Monday, October 20, 2008

Our Cells

I enjoyed a fascinating documentary over the weekend called Death By Design. The documentary reveled how cells interact with each other and their environment. Also, the film pointed out that cells often destroy themselves when told to by outside sources -- other cells higher in the chain of their command structure. Or, some incident in the environment is a signal to the cell that it needs to die for other cells to be formed or so that it can become nourishment or recycled material for the organism as a whole.

The whole thing blew my mind. Awe overtook me especially, when the film introduced a community of single cell organism that would live as separate individual organisms. Yet, if the environment stopped supporting the group, the cells would merge into a brand new organism! Think something like Voltron or the Constructicons from the Transformers. Or, think of the Sandman in Spider-Man. But every grain of sand is an individual entity -- yet they all give up their identity to create a new creature.

When this creature is formed, the community is no longer -- only the multi-celled organism that slinks away to find a better environment. Once found, it grows a stalk and releases spores which produce -- a whole new community of single cell organisms!

That really challenged my view of what life really means.

Our cells probably could live on . . . but they don't. Cancer is when cells refuse to die and respond to the signal to self-destruct (according to the documentary). What if we could find a way to make the right cells continue to live and the necessary ones die? Keep in mind, some cells need to die and disintegrate. Such material isn't needed and can cause major dysfunction. Thus, cancer is often deadly -- especially if left untreated.

And another thing . . . what keeps our cells (as humans) from merging into a new life form with other people?

Life is thought to have started from a single cell organism (if you believe in evolution. I do). And over time, communities of cells learned to come together to form multi-cell organisms. So, this odd community that merges into a new life form seems to be the missing link between single cell and multi-cell creatures!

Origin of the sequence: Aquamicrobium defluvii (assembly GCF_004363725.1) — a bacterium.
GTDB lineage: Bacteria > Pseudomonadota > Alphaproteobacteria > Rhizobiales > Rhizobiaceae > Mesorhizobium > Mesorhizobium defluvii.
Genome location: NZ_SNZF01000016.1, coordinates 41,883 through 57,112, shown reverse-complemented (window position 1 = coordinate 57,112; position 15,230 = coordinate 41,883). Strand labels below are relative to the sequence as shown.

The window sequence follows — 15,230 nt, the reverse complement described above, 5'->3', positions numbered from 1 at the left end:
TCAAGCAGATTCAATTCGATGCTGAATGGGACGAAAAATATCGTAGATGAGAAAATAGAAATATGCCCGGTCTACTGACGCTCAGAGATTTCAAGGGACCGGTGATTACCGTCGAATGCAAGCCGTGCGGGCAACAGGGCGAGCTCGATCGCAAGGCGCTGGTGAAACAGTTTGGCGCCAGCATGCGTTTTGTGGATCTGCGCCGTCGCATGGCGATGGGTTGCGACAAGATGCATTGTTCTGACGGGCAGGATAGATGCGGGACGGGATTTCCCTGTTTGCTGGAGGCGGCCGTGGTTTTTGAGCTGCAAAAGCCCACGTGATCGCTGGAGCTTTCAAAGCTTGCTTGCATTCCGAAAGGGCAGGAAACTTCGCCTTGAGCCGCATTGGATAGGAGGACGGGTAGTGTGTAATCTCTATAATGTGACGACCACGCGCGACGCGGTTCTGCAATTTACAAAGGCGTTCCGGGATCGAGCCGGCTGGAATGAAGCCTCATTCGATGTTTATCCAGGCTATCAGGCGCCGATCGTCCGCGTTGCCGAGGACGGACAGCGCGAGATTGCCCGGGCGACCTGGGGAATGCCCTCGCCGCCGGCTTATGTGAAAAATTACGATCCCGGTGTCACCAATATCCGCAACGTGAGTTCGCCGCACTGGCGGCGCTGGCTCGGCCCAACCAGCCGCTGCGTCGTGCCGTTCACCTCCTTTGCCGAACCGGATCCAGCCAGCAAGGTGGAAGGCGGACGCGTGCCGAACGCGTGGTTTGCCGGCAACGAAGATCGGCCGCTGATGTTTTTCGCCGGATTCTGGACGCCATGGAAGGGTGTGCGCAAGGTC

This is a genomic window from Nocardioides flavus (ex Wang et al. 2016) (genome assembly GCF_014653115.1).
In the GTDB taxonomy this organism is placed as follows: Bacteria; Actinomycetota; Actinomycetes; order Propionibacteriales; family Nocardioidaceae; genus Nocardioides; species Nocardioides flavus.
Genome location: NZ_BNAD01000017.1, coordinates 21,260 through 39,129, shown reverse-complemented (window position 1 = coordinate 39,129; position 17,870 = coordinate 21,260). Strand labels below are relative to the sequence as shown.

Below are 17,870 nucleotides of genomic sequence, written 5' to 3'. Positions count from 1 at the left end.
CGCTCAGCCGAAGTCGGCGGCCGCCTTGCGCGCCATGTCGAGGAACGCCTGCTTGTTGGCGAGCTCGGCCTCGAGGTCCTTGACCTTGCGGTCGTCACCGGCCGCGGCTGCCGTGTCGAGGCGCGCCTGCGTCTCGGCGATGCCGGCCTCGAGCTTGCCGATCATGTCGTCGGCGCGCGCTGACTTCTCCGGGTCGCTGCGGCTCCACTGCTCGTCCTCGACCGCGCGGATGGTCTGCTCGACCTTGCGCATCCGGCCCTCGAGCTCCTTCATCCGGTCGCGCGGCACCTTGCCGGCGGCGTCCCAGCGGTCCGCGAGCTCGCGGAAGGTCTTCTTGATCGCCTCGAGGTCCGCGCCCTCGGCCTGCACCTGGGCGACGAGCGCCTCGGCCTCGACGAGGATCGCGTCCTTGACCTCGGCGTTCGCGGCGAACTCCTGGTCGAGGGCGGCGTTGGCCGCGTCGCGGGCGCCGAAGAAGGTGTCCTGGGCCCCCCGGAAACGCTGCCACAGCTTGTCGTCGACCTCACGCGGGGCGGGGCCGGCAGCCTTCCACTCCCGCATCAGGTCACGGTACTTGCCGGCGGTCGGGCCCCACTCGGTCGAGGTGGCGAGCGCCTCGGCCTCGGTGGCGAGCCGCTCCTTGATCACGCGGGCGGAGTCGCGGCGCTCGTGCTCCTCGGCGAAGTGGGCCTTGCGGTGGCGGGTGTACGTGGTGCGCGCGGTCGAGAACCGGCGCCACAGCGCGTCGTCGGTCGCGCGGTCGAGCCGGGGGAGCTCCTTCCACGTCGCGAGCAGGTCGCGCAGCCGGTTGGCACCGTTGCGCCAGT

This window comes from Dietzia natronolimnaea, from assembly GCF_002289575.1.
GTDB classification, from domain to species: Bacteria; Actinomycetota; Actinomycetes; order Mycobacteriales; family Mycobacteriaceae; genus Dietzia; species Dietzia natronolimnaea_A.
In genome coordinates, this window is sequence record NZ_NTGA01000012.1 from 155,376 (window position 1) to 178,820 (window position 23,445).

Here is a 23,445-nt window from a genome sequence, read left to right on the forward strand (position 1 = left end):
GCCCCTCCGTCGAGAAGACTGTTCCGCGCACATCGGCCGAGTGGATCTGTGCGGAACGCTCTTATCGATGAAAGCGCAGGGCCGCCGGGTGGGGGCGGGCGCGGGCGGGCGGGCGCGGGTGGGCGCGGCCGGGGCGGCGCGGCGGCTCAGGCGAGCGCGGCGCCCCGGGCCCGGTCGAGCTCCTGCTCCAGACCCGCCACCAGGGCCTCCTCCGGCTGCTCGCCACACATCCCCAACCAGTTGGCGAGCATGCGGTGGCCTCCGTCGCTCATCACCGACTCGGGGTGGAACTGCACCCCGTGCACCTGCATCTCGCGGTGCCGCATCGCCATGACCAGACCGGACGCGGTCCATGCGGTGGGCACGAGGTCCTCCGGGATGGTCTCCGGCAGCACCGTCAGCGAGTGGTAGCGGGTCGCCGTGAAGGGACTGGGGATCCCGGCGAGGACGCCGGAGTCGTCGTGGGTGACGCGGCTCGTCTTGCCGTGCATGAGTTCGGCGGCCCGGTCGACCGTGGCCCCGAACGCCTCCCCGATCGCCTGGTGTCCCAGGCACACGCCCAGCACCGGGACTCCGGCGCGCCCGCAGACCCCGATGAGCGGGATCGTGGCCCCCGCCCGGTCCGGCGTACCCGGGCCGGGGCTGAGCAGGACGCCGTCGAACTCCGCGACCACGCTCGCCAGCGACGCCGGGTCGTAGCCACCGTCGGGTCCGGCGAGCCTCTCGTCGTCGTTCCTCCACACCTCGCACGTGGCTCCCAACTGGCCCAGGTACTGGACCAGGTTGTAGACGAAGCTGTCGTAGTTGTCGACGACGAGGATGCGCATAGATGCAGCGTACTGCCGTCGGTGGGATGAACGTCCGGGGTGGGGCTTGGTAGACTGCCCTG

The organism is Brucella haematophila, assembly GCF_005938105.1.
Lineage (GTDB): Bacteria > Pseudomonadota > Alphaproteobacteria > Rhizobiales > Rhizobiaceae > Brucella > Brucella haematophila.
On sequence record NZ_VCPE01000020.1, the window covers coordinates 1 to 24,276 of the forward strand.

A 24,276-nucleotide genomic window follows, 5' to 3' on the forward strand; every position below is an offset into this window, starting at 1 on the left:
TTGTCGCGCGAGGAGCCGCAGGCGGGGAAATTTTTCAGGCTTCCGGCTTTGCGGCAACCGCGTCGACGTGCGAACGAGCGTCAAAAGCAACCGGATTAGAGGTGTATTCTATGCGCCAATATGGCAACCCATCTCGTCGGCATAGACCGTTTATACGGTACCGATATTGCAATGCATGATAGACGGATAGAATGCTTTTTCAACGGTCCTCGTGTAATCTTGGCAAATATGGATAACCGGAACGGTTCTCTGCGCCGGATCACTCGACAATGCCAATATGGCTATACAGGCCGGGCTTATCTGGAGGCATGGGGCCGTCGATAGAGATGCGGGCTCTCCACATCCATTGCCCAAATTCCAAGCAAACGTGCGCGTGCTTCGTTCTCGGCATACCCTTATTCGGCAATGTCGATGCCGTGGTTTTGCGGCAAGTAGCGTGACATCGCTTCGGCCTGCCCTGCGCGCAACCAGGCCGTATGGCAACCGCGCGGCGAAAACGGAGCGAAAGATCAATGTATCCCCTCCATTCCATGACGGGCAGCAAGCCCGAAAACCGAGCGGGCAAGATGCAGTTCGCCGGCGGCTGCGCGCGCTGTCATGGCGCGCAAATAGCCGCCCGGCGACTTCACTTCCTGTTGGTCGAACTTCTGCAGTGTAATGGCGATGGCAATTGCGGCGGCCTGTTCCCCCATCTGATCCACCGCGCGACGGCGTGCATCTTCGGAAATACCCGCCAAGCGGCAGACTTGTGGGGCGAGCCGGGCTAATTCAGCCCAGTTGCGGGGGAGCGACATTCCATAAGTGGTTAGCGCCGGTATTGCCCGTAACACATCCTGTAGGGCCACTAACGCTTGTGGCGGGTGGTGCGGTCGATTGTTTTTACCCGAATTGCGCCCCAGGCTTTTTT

And somehow, this knowledge makes the thought of death a little easier for me. I don't know why . . . it just does. I guess seeing that all nature cycles, changes, dies, and is born again. (no, not like in the bible!) We're not just being picked on. We just happen to have the cognition to know what's going on around us.

But to see cells change from one state to another makes me wonder if perhaps we do live on -- in some way. Not like the vivid afterlife of heaven as in the bible. But, in a subtle way. What if a tree has material from someone who died millions of years ago because their remains fertilized the ground? What about someone's ashes spread out to the sea? What if plants came to life in part because of that material that floated to the bottom of the ocean?

What if we become absorbed as nourishment for other organisms and ultimately some of our material resurfaces again as part of something else -- somewhere else?

Maybe the ancient philosophies and beliefs that accept reincarnation picked up on this possibility. Maybe they couldn't name it at the time and explained it instead with religion. I think the ancients recognized that we aren't only a smaller part of a larger cosmos. But also, a cosmos can be found in our very selves -- which in turn is made up of an unseen microcosm that may actually live beyond ourselves.

I think we can name it now; I think it's our cells.
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